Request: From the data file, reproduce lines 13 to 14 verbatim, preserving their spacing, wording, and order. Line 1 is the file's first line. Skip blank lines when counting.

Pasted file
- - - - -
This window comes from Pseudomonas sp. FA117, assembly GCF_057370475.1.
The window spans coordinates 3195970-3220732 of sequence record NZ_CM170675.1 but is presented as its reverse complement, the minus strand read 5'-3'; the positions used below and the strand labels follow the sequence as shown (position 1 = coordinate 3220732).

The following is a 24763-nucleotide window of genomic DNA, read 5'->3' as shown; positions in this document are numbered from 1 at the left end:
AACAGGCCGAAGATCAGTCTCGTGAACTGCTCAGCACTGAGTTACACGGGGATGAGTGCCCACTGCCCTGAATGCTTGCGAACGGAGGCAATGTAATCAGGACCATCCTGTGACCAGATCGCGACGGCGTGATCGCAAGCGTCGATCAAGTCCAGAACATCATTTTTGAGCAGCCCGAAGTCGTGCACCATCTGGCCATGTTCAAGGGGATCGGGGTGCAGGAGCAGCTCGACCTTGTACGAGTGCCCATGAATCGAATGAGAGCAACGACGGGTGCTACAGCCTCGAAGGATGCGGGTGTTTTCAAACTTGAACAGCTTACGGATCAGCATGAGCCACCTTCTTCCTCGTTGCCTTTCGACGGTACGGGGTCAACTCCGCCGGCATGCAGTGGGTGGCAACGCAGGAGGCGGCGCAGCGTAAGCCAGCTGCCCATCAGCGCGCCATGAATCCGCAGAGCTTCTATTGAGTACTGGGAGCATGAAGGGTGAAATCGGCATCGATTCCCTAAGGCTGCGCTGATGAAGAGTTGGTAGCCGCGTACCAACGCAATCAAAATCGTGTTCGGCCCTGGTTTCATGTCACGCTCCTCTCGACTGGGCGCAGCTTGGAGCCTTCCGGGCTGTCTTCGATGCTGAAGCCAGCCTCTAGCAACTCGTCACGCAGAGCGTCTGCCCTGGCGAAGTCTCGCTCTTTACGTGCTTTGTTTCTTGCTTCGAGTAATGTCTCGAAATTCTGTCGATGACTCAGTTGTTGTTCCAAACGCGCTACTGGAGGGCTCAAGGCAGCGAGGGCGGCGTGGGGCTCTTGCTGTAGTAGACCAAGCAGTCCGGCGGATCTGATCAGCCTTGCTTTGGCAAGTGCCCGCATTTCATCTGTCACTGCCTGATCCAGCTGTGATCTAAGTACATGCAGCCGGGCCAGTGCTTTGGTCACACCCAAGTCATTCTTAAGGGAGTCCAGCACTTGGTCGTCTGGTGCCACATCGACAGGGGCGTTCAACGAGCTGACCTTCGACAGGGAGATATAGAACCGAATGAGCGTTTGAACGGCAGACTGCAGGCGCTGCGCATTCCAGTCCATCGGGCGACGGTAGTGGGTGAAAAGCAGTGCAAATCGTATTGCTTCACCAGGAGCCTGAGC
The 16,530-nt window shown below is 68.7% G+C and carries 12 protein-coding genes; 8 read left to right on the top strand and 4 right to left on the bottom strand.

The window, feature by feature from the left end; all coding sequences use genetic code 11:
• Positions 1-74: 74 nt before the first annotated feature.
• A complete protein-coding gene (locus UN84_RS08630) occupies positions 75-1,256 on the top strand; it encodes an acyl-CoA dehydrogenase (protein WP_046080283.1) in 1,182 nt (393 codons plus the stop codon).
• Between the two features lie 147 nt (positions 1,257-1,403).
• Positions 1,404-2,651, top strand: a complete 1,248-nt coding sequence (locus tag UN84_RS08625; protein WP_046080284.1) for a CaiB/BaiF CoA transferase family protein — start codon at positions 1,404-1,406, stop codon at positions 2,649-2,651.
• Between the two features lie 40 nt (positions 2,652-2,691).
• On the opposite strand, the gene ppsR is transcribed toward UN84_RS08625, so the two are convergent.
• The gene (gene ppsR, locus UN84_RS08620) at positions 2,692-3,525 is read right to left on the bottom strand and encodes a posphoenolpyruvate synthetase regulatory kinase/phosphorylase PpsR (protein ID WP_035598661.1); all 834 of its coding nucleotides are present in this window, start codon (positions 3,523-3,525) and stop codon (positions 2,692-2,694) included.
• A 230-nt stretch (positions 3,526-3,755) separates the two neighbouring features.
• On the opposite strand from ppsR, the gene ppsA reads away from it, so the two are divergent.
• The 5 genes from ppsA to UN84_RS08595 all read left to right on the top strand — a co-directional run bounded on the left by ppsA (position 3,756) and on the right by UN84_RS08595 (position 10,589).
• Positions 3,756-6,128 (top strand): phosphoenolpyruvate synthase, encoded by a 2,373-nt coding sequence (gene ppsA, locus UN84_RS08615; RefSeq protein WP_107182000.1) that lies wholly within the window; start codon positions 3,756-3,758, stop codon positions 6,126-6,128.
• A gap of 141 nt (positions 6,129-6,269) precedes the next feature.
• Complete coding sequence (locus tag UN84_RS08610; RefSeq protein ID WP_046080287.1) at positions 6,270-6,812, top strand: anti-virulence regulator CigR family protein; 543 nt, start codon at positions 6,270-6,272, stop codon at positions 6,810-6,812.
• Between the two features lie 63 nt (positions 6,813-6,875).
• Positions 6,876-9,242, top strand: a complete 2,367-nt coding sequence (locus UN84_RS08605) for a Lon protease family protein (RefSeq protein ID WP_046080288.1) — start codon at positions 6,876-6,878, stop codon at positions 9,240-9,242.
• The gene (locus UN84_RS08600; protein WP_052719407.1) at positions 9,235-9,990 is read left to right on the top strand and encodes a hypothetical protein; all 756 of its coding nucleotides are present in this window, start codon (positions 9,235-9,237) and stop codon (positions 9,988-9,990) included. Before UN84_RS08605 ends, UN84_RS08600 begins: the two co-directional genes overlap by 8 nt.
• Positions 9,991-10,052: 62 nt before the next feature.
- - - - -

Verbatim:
• The gene (gene ppsR, locus UN84_RS08620) at positions 2,692-3,525 is read right to left on the bottom strand and encodes a posphoenolpyruvate synthetase regulatory kinase/phosphorylase PpsR (protein ID WP_035598661.1); all 834 of its coding nucleotides are present in this window, start codon (positions 3,523-3,525) and stop codon (positions 2,692-2,694) included.
• A 230-nt stretch (positions 3,526-3,755) separates the two neighbouring features.